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Condolence Letters

Noted American artist Francis (“Frank”) D. Millet died on Titanic. The Millet Family Papers at the Smithsonian Archives of American Art contain three folders of letters addressed to Lily Millet (his widow) and Laurence Millet (his son) in the days after the sinking. As the largest intact archive of Titanic condolence letters, they offer insights into how the disaster was perceived and communicated by high society in England and America. They also show the changing etiquette of bereavement in the Edwardian era. Although intimate personal letters such as notes of sympathy were expected to be handwritten, the rising popularity of typewriters and telegrams is evident.

Crowd Awaiting Titanic Survivors

Crowd Awaiting Titanic Survivors
Crowd Awaiting Titanic Survivors
Courtesy Library of Congress

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Condolence telegram

Condolence telegram
Condolence telegram, 1912

Theodore Ely condolence letter

Theodore Ely condolence letter
Theodore Ely condolence letter, 1912

Confusion reigned after Titanic’s sinking as wireless operators and the press broadcast rumors. Thirty thousand people—including reporters, relatives of Titanic passengers, and the curious—greeted the rescue ship Carpathia when she docked in New York on April 18, 1912.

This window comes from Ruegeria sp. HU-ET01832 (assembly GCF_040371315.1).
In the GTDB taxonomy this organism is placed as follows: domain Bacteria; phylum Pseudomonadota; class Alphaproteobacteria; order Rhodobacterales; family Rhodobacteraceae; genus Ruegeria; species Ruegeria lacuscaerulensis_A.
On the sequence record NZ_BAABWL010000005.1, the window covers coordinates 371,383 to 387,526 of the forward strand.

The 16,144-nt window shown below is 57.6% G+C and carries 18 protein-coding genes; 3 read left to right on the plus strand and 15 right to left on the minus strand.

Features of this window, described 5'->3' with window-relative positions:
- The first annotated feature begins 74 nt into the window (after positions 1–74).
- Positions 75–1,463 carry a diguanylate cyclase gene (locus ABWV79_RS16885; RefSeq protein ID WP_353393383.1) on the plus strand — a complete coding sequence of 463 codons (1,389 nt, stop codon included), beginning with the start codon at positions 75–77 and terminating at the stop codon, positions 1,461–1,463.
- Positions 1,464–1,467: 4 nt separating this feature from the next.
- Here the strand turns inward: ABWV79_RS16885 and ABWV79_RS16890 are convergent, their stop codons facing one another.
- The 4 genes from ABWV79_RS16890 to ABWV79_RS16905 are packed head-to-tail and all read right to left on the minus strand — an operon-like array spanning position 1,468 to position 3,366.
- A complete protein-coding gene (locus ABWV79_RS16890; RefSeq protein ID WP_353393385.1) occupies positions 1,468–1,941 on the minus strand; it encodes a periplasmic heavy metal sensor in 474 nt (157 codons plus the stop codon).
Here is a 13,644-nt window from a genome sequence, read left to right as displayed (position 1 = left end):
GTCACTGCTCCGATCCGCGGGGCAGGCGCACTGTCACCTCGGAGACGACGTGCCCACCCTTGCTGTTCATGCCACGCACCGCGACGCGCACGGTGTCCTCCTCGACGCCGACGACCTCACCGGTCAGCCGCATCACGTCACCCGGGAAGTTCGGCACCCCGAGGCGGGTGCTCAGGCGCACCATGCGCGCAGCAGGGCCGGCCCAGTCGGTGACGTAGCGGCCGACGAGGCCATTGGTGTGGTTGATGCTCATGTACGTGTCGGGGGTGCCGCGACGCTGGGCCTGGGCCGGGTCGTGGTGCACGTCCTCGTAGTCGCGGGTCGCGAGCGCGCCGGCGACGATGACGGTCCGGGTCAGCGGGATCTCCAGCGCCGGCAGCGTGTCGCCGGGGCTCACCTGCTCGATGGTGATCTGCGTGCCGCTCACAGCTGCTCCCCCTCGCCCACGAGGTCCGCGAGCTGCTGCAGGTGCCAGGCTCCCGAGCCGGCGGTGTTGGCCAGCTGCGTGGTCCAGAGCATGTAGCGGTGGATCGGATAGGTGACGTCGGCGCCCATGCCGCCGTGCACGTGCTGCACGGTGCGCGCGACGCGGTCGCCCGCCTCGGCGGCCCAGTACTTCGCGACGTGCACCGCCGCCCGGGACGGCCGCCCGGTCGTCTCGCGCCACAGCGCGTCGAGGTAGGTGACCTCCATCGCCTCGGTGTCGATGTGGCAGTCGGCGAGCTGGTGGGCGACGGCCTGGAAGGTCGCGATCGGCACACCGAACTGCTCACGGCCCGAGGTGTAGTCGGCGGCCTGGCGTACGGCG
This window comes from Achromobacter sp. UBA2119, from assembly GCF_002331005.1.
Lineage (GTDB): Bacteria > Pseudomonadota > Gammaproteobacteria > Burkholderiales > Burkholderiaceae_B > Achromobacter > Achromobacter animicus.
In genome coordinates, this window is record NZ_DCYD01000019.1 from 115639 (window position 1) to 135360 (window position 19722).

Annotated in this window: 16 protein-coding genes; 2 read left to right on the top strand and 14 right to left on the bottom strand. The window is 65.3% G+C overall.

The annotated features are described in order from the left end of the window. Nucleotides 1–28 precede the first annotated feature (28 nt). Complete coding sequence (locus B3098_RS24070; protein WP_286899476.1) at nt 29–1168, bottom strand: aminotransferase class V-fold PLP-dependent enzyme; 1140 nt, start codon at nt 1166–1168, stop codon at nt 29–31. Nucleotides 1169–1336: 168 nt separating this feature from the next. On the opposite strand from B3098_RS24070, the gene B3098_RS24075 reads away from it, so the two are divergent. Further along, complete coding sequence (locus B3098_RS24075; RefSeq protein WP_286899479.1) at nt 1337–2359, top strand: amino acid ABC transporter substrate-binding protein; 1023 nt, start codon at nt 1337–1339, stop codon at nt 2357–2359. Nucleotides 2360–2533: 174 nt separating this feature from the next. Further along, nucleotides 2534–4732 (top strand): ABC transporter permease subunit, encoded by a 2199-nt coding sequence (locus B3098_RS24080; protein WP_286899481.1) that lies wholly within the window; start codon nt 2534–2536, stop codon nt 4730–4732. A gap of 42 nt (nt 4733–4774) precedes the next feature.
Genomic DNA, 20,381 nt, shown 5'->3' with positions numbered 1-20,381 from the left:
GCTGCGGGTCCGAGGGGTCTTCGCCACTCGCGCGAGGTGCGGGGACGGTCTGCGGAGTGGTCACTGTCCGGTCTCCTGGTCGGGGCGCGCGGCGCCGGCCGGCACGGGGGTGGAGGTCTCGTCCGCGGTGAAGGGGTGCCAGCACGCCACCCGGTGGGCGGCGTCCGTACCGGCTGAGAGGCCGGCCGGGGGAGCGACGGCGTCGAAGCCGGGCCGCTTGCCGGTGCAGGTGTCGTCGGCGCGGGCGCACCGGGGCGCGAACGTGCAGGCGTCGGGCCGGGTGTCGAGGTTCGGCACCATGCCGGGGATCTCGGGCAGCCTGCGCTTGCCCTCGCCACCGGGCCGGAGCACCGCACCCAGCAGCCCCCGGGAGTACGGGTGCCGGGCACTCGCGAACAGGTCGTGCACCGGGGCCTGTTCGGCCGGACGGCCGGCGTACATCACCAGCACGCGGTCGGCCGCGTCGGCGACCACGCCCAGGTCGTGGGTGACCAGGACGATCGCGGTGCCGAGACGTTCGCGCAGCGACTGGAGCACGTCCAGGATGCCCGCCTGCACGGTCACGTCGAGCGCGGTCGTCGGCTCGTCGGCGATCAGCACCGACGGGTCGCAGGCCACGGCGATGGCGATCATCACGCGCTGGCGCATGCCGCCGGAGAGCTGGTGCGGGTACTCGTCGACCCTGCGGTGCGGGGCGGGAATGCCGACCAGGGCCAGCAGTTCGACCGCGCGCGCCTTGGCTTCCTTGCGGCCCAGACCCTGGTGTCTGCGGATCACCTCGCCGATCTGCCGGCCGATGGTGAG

“I went to New York to meet the Carpathia in the desperate hope that dear Frank might after all be one of those rescued from the Titanic.”


William A. Coffin condolence letter

William A. Coffin condolence letter, 1912
William A. Coffin condolence letter, 1912

Details of the disaster spread quickly in upper class circles. Titanic survivors J. Bruce Ismay and Colonel Archibald Gracie as well as victims John Jacob Astor IV and James Clinch Smith were all members of New York’s elite, all-male Union Club.

“Col. Archibald Gracie told me of seeing Millet on the deck. Gracie and Clinch Smith made a leap . . . Gracie did not see Smith nor Millet after that.”


Algernon S. Frissell condolence letter

Algernon S. Frissell condolence letter
Algernon S. Frissell condolence letter, 1912

By highlighting (or inventing) instances in which men willingly gave their lives so that women and children might live, the popular press extolled the bravery and chivalry of Titanic’s male passengers, especially those in first class. This writer echoes the sentiment.

“We knew that his mind would be occupied with rescuing others rather than with saving himself.”


Mackay-Bennett Crew

Mackay-Bennett crew
Mackay-Bennett crew

Mackay-Bennett, a transatlantic telegraph cable-laying ship, retrieved 190 bodies, including that of Frank Millet, from the Titanic wreck site and transported them to Halifax, Nova Scotia, where families waited to identify and bury their relatives.

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All condolence letters on loan from Millet Family Papers, Archives of American Art, Smithsonian Institution.


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